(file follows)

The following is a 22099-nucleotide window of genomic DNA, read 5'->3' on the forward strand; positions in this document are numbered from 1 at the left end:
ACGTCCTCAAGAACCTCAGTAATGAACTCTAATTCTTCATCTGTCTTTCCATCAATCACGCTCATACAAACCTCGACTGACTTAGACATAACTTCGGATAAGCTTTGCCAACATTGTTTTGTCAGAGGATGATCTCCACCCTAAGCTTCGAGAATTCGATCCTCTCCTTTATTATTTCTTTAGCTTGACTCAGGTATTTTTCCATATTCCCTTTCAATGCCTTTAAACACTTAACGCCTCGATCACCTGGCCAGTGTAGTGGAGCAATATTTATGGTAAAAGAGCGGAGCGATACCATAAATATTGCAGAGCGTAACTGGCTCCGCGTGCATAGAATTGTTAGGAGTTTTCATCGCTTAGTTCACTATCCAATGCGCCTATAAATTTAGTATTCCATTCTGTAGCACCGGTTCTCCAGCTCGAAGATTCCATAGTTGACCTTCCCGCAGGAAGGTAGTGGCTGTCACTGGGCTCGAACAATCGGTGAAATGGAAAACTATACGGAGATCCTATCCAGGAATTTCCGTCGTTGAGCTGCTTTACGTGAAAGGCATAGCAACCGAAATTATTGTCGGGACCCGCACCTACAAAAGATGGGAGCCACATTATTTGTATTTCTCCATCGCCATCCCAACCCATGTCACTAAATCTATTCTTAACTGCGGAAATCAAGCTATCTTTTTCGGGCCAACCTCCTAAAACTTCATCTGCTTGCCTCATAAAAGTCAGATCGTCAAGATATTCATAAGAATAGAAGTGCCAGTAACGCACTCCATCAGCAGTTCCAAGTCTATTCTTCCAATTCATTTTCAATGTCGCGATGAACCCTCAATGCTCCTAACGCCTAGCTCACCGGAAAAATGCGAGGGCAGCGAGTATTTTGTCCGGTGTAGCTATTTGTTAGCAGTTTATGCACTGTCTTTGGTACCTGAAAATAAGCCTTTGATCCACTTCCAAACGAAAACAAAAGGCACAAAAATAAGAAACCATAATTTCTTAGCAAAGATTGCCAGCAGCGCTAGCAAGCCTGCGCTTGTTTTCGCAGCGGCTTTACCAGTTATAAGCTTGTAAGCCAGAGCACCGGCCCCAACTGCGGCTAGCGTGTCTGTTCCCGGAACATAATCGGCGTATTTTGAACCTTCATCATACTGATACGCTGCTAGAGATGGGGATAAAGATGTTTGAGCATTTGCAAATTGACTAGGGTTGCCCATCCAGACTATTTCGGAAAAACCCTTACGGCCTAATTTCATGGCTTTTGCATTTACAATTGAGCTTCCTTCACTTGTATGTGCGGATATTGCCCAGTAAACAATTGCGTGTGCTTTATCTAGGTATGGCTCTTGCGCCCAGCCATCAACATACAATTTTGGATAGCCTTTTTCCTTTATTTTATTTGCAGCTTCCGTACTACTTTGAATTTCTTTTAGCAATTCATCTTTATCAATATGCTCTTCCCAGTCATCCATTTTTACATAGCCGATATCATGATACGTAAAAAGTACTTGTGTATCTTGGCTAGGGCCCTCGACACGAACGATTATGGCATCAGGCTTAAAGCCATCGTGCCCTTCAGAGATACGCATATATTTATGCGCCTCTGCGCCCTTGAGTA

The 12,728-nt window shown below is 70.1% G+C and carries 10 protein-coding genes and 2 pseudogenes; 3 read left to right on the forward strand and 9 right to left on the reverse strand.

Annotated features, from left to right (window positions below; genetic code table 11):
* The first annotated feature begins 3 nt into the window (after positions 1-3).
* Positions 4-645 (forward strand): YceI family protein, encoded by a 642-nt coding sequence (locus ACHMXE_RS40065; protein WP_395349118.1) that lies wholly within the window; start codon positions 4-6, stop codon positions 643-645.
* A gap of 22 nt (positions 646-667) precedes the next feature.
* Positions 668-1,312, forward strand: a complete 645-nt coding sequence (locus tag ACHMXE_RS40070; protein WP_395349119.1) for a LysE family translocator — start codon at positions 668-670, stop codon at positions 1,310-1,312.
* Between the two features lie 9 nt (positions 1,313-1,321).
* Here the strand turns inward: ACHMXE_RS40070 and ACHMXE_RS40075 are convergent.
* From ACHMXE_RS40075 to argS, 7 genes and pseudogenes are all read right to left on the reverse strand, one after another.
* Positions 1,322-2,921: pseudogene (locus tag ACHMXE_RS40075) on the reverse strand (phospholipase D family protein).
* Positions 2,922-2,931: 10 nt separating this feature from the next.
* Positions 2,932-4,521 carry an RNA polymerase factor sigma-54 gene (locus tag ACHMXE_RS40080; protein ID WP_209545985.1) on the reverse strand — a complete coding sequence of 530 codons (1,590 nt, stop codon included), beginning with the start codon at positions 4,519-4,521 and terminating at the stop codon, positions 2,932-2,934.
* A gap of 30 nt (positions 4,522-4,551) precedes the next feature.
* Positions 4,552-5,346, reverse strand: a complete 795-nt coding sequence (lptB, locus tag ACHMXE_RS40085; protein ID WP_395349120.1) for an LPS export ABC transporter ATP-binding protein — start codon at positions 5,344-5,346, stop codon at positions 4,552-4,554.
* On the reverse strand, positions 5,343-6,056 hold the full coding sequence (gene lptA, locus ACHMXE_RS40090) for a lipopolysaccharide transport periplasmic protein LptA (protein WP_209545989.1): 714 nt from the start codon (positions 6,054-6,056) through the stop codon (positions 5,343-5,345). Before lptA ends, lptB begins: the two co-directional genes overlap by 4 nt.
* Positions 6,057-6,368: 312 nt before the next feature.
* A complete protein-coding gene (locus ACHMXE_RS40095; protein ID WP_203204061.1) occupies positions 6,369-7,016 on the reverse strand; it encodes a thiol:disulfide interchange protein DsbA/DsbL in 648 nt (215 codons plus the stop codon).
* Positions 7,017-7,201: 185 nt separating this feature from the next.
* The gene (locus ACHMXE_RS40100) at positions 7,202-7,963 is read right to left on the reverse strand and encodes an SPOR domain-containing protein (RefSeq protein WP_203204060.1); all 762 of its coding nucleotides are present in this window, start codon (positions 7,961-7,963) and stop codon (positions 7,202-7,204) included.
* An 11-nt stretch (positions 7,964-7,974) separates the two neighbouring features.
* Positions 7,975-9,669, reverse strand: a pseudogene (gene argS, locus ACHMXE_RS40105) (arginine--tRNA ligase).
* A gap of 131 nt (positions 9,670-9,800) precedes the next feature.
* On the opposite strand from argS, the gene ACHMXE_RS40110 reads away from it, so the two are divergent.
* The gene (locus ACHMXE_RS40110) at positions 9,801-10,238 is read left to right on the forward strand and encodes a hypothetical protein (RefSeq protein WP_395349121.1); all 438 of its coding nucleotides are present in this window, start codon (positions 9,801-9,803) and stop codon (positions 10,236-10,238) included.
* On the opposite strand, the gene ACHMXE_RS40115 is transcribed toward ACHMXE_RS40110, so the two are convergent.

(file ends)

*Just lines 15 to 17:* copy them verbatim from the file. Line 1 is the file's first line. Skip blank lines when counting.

* A gap of 30 nt (positions 4,522-4,551) precedes the next feature.
* Positions 4,552-5,346, reverse strand: a complete 795-nt coding sequence (lptB, locus tag ACHMXE_RS40085; protein ID WP_395349120.1) for an LPS export ABC transporter ATP-binding protein — start codon at positions 5,344-5,346, stop codon at positions 4,552-4,554.
* On the reverse strand, positions 5,343-6,056 hold the full coding sequence (gene lptA, locus ACHMXE_RS40090) for a lipopolysaccharide transport periplasmic protein LptA (protein WP_209545989.1): 714 nt from the start codon (positions 6,054-6,056) through the stop codon (positions 5,343-5,345). Before lptA ends, lptB begins: the two co-directional genes overlap by 4 nt.